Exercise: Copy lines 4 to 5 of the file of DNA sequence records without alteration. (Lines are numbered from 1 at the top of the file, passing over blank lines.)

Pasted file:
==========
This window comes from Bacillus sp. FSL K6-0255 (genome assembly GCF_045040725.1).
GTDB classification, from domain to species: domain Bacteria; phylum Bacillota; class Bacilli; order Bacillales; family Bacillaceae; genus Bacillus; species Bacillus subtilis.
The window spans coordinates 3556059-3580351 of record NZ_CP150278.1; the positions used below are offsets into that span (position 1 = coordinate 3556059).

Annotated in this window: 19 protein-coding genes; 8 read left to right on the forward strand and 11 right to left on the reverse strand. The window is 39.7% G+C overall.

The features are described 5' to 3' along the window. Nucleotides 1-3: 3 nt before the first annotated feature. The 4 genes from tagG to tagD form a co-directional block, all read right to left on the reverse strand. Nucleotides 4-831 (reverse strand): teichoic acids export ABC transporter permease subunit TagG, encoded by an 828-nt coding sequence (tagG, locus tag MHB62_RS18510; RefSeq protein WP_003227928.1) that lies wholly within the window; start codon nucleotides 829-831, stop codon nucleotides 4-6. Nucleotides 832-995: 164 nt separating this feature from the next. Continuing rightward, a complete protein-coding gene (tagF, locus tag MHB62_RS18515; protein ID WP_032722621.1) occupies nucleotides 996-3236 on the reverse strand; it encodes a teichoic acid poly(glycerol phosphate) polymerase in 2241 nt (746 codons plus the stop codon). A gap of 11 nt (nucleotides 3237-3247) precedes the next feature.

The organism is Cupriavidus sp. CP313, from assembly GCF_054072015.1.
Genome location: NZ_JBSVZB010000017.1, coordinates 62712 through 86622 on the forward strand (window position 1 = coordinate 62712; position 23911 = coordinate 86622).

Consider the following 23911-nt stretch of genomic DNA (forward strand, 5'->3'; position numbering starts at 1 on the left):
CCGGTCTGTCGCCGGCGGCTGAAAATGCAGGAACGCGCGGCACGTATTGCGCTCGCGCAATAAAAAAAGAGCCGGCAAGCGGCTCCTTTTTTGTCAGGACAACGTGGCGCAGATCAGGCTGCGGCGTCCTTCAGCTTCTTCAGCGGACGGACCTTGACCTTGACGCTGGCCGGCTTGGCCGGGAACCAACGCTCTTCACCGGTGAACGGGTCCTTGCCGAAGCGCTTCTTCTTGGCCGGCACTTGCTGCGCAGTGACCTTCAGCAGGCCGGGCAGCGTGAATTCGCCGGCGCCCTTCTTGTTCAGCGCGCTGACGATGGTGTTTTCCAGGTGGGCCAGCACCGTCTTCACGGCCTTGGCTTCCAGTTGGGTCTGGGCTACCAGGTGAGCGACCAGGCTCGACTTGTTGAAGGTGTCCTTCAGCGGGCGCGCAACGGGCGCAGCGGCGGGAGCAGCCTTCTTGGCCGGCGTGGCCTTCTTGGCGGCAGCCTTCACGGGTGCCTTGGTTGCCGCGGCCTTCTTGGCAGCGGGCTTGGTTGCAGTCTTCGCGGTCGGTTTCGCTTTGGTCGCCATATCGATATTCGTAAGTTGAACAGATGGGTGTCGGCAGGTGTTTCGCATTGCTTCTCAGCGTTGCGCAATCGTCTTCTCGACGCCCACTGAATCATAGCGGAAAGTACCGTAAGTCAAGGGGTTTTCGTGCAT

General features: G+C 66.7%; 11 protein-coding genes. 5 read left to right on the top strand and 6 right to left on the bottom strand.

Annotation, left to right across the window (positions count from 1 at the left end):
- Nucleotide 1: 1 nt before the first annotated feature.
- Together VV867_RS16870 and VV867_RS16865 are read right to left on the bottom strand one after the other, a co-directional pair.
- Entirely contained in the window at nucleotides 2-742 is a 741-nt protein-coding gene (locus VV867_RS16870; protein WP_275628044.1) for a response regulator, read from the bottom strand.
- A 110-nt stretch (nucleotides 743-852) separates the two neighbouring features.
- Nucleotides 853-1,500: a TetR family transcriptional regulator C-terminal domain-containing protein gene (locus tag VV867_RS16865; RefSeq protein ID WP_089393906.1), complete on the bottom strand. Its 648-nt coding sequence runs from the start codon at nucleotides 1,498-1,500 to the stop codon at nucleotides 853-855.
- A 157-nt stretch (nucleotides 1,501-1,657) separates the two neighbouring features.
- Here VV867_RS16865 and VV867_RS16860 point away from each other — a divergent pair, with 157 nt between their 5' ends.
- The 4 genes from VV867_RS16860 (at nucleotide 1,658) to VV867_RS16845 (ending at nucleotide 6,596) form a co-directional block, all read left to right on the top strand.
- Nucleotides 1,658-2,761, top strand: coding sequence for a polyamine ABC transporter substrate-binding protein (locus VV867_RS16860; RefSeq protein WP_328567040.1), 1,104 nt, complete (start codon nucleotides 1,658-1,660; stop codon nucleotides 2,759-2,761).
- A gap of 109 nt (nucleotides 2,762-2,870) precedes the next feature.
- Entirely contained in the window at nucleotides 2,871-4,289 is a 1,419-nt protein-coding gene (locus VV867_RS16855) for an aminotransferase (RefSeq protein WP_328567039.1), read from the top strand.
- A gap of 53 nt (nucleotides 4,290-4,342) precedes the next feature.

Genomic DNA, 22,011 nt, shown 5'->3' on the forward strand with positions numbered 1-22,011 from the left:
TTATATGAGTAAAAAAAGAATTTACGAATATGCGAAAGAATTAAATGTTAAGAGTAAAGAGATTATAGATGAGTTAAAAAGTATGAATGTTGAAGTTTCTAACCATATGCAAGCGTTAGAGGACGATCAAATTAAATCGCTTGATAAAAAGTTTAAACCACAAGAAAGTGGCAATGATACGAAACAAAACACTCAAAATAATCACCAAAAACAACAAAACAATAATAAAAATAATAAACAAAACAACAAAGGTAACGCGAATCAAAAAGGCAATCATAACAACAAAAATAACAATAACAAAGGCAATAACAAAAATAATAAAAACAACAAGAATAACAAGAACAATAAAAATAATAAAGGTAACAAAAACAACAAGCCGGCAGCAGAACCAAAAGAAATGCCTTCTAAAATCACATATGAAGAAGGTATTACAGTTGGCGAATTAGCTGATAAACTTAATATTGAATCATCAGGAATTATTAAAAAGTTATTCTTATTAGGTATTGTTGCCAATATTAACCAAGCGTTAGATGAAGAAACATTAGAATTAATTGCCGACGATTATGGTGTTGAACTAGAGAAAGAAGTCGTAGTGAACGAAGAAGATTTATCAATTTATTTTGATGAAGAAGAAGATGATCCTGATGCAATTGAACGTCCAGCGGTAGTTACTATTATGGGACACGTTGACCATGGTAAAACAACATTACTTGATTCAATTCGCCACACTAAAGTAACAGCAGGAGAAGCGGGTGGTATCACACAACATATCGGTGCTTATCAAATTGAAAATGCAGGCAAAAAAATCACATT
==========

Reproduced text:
Annotated in this window: 19 protein-coding genes; 8 read left to right on the forward strand and 11 right to left on the reverse strand. The window is 39.7% G+C overall.

The features are described 5' to 3' along the window. Nucleotides 1-3: 3 nt before the first annotated feature. The 4 genes from tagG to tagD form a co-directional block, all read right to left on the reverse strand. Nucleotides 4-831 (reverse strand): teichoic acids export ABC transporter permease subunit TagG, encoded by an 828-nt coding sequence (tagG, locus tag MHB62_RS18510; RefSeq protein WP_003227928.1) that lies wholly within the window; start codon nucleotides 829-831, stop codon nucleotides 4-6. Nucleotides 832-995: 164 nt separating this feature from the next. Continuing rightward, a complete protein-coding gene (tagF, locus tag MHB62_RS18515; protein ID WP_032722621.1) occupies nucleotides 996-3236 on the reverse strand; it encodes a teichoic acid poly(glycerol phosphate) polymerase in 2241 nt (746 codons plus the stop codon). A gap of 11 nt (nucleotides 3237-3247) precedes the next feature.